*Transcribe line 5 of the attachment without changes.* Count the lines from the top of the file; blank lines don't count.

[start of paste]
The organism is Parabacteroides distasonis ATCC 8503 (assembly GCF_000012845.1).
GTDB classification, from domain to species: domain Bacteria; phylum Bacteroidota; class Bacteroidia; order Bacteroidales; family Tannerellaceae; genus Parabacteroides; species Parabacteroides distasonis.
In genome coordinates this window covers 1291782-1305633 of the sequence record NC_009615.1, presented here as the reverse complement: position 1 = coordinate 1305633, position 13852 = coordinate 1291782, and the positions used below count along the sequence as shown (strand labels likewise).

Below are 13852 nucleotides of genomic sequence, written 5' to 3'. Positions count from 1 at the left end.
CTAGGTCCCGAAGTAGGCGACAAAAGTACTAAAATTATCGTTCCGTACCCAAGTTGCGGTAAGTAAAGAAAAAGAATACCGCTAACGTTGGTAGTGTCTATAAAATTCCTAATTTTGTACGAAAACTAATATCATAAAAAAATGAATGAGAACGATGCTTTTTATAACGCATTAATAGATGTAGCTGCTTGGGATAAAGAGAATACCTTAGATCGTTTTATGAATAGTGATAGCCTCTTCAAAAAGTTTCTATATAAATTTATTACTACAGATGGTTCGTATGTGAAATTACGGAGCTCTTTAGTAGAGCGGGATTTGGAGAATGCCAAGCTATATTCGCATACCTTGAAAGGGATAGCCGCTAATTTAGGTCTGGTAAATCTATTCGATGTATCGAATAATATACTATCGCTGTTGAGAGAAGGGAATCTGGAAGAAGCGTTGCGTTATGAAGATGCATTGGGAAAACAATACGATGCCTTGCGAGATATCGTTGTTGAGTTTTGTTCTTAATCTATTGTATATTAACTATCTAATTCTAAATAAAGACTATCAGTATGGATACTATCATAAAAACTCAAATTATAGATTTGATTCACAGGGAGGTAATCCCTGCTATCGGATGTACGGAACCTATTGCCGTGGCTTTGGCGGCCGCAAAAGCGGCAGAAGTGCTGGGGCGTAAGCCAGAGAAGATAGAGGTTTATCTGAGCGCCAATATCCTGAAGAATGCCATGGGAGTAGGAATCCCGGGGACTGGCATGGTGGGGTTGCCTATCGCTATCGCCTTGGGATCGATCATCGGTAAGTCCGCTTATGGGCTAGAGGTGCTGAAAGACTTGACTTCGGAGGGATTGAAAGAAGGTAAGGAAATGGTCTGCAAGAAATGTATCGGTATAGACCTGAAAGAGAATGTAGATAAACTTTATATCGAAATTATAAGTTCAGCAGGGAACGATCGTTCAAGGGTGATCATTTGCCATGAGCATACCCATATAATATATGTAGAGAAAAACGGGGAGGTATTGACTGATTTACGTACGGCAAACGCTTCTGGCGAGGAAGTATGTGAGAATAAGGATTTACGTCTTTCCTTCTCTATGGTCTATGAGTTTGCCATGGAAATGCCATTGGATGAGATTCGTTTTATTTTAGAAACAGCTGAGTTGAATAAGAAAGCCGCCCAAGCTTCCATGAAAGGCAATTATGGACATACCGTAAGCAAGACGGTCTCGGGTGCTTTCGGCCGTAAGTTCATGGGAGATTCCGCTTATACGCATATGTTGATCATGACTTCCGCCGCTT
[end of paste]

CTAGGTCCCGAAGTAGGCGACAAAAGTACTAAAATTATCGTTCCGTACCCAAGTTGCGGTAAGTAAAGAAAAAGAATACCGCTAACGTTGGTAGTGTCTATAAAATTCCTAATTTTGTACGAAAACTAATATCATAAAAAAATGAATGAGAACGATGCTTTTTATAACGCATTAATAGATGTAGCTGCTTGGGATAAAGAGAATACCTTAGATCGTTTTATGAATAGTGATAGCCTCTTCAAAAAGTTTCTATATAAATTTATTACTACAGATGGTTCGTATGTGAAATTACGGAGCTCTTTAGTAGAGCGGGATTTGGAGAATGCCAAGCTATATTCGCATACCTTGAAAGGGATAGCCGCTAATTTAGGTCTGGTAAATCTATTCGATGTATCGAATAATATACTATCGCTGTTGAGAGAAGGGAATCTGGAAGAAGCGTTGCGTTATGAAGATGCATTGGGAAAACAATACGATGCCTTGCGAGATATCGTTGTTGAGTTTTGTTCTTAATCTATTGTATATTAACTATCTAATTCTAAATAAAGACTATCAGTATGGATACTATCATAAAAACTCAAATTATAGATTTGATTCACAGGGAGGTAATCCCTGCTATCGGATGTACGGAACCTATTGCCGTGGCTTTGGCGGCCGCAAAAGCGGCAGAAGTGCTGGGGCGTAAGCCAGAGAAGATAGAGGTTTATCTGAGCGCCAATATCCTGAAGAATGCCATGGGAGTAGGAATCCCGGGGACTGGCATGGTGGGGTTGCCTATCGCTATCGCCTTGGGATCGATCATCGGTAAGTCCGCTTATGGGCTAGAGGTGCTGAAAGACTTGACTTCGGAGGGATTGAAAGAAGGTAAGGAAATGGTCTGCAAGAAATGTATCGGTATAGACCTGAAAGAGAATGTAGATAAACTTTATATCGAAATTATAAGTTCAGCAGGGAACGATCGTTCAAGGGTGATCATTTGCCATGAGCATACCCATATAATATATGTAGAGAAAAACGGGGAGGTATTGACTGATTTACGTACGGCAAACGCTTCTGGCGAGGAAGTATGTGAGAATAAGGATTTACGTCTTTCCTTCTCTATGGTCTATGAGTTTGCCATGGAAATGCCATTGGATGAGATTCGTTTTATTTTAGAAACAGCTGAGTTGAATAAGAAAGCCGCCCAAGCTTCCATGAAAGGCAATTATGGACATACCGTAAGCAAGACGGTCTCGGGTGCTTTCGGCCGTAAGTTCATGGGAGATTCCGCTTATACGCATATGTTGATCATGACTTCCGCCGCTT